Duration and value: PPP contracts must have a term of between 5 and 30 years. Exceptionally, this term may be extended for 10 years. The minimum Total Value of a PPP project shall be US$ 20 million. In the case of the GAD it will be US$ 10 million.

Public Trust Funds: the Regulation creates the possibility for the State to have public trust funds for (i) financing preparation studies; (ii) fiscal risk coverage; (iii) liquidity to meet firm commitment obligations; and, (iv) others that the CIAPP resolves to promote the bankability of PPP projects. The assets may originate from the General State Budget, the private sector and/or reimbursable and non-reimbursable financing.

Stability and Incentives: legal stability will apply to sectoral and specific regulatory aspects declared as essential in a PPP contract. Tax incentives may be established in the investment contracts. Exemption from foreign trade taxes and foreign currency outflow taxes must be requested and justified by the Delegating Entity. Other tax incentives may be granted by the CIAPP.

  1. Economic-financial regime and risk allocation

Project revenues and compensation: the Private Manager will be paid through public resources, payments made by the users, payments derived from the commercial exploitation of the project or a combination of the above. In projects related to new or existing public infrastructure, payment by the Private Manager in favor of the Delegating Entity may be determined. Revenues and expenses will be administered through a commercial trust according to the type of project and the conditions established in the bidding documents, contracts and other regulations. The tariff scheme will be determined by the Delegating Entity.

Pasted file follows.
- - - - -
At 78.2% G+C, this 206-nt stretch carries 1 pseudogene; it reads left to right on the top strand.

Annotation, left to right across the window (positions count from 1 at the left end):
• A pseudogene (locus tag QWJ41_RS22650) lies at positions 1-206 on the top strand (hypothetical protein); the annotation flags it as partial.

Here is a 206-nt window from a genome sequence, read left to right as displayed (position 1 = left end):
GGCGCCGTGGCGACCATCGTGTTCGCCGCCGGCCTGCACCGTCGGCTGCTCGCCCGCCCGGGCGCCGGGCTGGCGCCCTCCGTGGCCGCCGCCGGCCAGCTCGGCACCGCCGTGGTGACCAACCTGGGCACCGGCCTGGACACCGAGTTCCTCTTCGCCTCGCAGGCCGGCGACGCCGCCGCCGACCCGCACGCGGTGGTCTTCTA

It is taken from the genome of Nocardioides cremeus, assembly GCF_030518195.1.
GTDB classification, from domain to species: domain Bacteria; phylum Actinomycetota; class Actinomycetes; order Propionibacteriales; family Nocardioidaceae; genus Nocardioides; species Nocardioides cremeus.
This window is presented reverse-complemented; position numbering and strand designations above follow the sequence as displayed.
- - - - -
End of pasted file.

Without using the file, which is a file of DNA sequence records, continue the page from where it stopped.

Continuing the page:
Risk distribution: the risk analysis shall be performed by the Delegating Entity in order to identify, prioritize and quantify the risks associated with the PPP project and their distribution between the Private Manager and the Delegating Entity.

Financing: the Private Manager may establish the necessary guarantees to ensure the financing of the project. The Regulation establishes the general scheme of rights of the financiers in PPP projects.

  1. PPP Project Cycle

The Regulation determines the following phases of a PPP project:

  • Planning and eligibility phase: includes the elaboration of the project profile, verification of alignment with general planning, incorporation of the project in the National PPP Registry and determination of eligibility criteria.
  • Structuring phase: includes the (i) pre-feasibility studies, which must materialize in a Preliminary Technical Report issued by the Delegating Entity with which the MEF will issue a Preliminary Sustainability and Fiscal Risks Report; (ii) feasibility and transactional stage, in which the pre-feasibility studies are concluded and adjusted, the bidding documents are formulated, the draft PPP contract, among others, with which the Delegating Entity will issue the Final Business Case; (iii) public bidding, for which the Delegating Entity will determine an award variable, these variables are related to the contributions of state resources, the remuneration to the State, the tariff level, among others; and, (iv) award of the PPP contract, from which the successful bidder will have 90 days to confirm compliance with all the necessary conditions such as the incorporation of a sole purpose company and the presentation of insurance and guarantees for the execution of the PPP contract.